All you need to know about snoring

Snoring may inspire jokes but it is no laughing matter if you are one of the estimated 40 per cent of adults affected in the UK. Anyone can snore, but, according to the British Snoring and Sleep Apnoea Association (BSSAA), more than two-thirds of snorers are men.

‘Men are more likely to carry weight around their neck and throat, and are more likely to drink and smoke – all factors that contribute to snoring,’ admits Marianne Davey, co-founder of the BSSAA.

‘When we sleep, the muscles of our throat relax and become floppy, the tongue falls backwards and the throat narrows. Breathing causes the walls of the throat to vibrate when you breathe in and to a lesser extent, when you breathe out. The greater these vibrations, the louder the noise.’

Around half of people who snore also suffer from a condition known as sleep apnoea, which is when the throat muscles collapse completely and block the airway.

Around half of people who snore also suffer from a condition known as sleep apnoea, which is when the throat muscles collapse completely and block the airway.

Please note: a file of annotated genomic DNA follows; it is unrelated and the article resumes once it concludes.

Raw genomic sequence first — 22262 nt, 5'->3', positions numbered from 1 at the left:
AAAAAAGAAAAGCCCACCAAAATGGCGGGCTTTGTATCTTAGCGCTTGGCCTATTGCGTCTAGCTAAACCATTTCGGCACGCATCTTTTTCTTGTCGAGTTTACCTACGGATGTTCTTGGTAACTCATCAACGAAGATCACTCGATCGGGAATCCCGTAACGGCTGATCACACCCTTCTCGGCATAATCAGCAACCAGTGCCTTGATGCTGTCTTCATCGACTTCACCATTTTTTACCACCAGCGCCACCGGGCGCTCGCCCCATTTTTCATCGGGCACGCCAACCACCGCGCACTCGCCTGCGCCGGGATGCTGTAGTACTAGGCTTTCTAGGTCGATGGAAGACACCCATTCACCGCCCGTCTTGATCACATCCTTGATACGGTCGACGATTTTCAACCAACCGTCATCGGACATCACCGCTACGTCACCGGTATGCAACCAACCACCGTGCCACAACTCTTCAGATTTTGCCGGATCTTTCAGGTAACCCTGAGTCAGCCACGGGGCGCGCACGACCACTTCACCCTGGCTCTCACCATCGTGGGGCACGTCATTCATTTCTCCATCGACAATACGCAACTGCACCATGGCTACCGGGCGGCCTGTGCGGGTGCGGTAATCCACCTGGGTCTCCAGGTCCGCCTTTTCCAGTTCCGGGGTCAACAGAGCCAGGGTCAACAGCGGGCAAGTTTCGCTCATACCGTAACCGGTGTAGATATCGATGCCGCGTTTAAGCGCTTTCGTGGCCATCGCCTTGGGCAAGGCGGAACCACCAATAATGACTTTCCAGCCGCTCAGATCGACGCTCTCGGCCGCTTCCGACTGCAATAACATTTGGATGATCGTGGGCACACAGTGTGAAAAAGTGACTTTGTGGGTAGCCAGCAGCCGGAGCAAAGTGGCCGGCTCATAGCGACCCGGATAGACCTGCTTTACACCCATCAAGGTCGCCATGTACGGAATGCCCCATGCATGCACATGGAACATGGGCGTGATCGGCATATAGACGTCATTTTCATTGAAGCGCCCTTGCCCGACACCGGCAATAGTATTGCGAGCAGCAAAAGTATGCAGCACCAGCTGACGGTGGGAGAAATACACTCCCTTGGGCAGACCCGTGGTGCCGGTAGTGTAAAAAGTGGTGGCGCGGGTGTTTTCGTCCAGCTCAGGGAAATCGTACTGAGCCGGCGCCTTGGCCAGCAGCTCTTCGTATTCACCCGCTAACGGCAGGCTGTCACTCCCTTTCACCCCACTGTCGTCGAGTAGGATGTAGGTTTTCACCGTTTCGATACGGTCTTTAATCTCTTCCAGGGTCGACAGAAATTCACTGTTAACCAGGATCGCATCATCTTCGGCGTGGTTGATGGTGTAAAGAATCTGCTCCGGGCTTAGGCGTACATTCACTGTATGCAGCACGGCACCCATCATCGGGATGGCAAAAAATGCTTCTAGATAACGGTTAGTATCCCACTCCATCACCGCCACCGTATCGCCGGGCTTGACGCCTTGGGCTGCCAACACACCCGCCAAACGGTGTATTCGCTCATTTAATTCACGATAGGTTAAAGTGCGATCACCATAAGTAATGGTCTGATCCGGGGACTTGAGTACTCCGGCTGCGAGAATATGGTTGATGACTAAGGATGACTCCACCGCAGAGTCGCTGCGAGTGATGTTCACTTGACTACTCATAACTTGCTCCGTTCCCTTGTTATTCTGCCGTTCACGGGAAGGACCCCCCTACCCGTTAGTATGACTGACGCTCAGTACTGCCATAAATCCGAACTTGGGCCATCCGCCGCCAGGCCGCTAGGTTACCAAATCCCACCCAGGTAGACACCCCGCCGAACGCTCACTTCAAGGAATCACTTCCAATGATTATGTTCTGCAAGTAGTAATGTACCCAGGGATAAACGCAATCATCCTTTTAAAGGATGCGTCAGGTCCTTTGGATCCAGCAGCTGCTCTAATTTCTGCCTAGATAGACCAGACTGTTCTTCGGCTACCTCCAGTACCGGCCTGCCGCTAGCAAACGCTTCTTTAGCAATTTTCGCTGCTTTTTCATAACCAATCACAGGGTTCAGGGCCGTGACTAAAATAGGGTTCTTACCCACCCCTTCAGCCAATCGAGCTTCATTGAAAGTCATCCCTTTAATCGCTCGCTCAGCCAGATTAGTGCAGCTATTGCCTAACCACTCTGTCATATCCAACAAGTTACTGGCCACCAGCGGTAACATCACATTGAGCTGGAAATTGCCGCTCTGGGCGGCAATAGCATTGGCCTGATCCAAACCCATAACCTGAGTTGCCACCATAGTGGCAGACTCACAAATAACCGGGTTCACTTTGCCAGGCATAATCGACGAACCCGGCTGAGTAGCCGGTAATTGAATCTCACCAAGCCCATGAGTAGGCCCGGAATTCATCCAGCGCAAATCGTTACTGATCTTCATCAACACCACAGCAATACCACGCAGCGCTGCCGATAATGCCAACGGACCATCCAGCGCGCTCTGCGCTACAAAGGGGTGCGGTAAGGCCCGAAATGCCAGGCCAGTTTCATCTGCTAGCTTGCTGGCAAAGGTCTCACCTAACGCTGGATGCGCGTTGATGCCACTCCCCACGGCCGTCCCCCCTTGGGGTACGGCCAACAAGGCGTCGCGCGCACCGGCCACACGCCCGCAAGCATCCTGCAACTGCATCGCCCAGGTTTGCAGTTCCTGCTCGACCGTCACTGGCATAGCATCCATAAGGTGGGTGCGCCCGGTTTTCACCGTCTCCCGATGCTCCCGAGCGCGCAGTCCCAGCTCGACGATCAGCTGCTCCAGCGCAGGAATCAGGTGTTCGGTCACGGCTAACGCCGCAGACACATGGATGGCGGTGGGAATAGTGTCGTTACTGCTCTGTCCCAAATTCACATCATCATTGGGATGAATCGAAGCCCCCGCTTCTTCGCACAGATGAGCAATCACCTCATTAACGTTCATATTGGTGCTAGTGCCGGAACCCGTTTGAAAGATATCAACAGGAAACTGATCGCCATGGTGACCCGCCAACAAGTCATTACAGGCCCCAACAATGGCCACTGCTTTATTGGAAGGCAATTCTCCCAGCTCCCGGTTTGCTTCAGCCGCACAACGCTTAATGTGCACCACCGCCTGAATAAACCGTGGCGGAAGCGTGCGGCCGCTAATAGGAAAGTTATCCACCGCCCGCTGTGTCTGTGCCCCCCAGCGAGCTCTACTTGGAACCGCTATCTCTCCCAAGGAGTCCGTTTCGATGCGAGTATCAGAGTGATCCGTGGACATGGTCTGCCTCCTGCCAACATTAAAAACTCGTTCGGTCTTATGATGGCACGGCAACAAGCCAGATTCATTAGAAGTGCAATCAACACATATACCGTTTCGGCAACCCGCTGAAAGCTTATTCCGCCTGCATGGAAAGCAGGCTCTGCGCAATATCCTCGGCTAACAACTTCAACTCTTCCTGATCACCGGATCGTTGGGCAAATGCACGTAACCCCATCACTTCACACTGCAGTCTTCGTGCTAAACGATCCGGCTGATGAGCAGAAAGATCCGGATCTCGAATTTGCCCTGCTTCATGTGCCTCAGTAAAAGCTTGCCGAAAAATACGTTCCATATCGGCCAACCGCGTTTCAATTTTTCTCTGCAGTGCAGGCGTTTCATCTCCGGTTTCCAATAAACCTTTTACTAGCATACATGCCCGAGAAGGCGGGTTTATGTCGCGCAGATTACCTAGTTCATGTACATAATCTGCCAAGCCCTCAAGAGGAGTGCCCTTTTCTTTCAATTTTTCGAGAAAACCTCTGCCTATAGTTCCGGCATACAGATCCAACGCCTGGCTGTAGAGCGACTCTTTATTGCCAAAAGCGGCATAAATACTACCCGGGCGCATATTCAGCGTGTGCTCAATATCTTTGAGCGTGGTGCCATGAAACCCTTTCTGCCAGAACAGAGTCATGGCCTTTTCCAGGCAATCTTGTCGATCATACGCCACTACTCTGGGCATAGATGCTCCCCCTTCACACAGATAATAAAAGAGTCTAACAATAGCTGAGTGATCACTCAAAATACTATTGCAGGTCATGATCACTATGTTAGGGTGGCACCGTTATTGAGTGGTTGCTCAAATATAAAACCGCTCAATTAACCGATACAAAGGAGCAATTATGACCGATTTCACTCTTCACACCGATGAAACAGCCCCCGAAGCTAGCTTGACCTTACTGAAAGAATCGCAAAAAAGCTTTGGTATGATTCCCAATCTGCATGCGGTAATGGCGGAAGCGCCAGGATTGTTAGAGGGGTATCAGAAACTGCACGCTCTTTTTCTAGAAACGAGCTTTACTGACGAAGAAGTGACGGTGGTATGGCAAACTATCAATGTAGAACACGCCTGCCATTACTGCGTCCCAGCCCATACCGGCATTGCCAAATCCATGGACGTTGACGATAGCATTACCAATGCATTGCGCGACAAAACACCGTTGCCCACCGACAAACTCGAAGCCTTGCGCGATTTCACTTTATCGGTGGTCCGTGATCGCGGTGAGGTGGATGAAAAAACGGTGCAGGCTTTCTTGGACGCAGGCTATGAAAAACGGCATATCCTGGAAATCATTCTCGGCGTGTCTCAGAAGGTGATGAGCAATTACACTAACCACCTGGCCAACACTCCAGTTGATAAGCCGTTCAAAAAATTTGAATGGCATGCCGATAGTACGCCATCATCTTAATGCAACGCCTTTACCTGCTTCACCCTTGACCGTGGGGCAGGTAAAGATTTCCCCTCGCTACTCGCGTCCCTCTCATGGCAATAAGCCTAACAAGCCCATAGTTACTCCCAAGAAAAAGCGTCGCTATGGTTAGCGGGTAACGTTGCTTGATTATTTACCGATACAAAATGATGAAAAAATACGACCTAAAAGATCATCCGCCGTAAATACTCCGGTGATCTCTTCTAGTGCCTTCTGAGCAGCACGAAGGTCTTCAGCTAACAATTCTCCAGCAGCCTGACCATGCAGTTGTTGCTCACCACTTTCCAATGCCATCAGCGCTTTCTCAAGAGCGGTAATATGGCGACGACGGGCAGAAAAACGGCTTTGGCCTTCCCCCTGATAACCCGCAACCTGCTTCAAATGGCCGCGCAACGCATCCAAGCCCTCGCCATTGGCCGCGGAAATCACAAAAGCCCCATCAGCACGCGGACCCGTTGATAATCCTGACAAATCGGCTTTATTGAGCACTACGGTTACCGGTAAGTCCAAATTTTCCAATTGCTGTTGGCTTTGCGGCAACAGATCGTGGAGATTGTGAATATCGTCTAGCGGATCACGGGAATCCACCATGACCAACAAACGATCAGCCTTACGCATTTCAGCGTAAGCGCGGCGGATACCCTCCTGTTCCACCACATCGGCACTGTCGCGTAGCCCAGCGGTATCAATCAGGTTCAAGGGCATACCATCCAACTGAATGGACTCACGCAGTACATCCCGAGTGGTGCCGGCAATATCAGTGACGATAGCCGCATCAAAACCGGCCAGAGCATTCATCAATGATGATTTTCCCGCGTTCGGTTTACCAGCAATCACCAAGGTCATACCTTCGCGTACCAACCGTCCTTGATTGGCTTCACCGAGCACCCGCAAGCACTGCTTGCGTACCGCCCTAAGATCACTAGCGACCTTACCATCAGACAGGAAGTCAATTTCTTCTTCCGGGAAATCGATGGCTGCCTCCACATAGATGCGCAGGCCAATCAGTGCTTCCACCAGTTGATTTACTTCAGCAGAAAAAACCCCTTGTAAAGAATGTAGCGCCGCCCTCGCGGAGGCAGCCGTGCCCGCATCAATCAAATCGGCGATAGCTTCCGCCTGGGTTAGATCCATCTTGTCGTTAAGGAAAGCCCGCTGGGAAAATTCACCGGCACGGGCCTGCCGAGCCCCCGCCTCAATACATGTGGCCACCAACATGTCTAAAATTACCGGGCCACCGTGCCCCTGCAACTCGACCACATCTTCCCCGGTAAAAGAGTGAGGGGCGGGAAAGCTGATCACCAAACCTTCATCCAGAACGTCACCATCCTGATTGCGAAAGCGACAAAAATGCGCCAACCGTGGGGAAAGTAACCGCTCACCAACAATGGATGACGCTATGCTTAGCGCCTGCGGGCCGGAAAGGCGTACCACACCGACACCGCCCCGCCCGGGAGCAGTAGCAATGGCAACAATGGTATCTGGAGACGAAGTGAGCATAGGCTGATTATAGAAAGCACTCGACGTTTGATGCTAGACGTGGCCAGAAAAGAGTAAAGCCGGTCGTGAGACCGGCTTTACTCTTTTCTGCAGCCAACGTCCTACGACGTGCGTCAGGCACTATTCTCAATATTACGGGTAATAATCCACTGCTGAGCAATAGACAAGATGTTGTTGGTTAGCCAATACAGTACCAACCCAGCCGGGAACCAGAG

Sleep apnoea, which happens when breathing is constantly interrupted, is the most common sleep disorder in the UK affecting around 700,000 people. Sufferers wake up frequently throughout the night, and are very sleepy during the day.

Mr Bhik Kotecha is a consultant ENT surgeon based at the Royal National Throat Nose and Ear Hospital in London says: ‘Around four per cent of the adult population in the UK suffer from sleep apnoea to some degree, and it tends to affect more men than women. Obstructive sleep apnoea can be caused by a variety of factors, but it is more likely to occur in someone who is overweight because fat around the neck acts as a kind of compressor. Alcohol, and other sedatives, tends to make the problem worse because it relaxes the muscles at the back of the tongue, which can cause an obstruction of the airway.’

Studies show that it can increase the risk of ischaemic heart disease, heart attack, strokes and high blood pressure. It is also very stressful and can make the sufferer very sleepy during the day. ‘This is particularly dangerous when someone is driving and sleep deprivation is shown to increase the risk of road traffic accidents,’ says Mr Kotecha.

Poor sleep caused by snoring could even have an impact on your ability to maintain a stable relationship. According to the Great British Sleep Survey, 55 per cent of people with mild to severe insomnia had relationship problems, compared to 13 per cent of respondents who slept well.

Poor sleep caused by snoring could even have an impact on your ability to maintain a stable relationship. According to the Great British Sleep Survey, 55 per cent of people with mild to severe insomnia had relationship problems, compared to 13 per cent of respondents who slept well.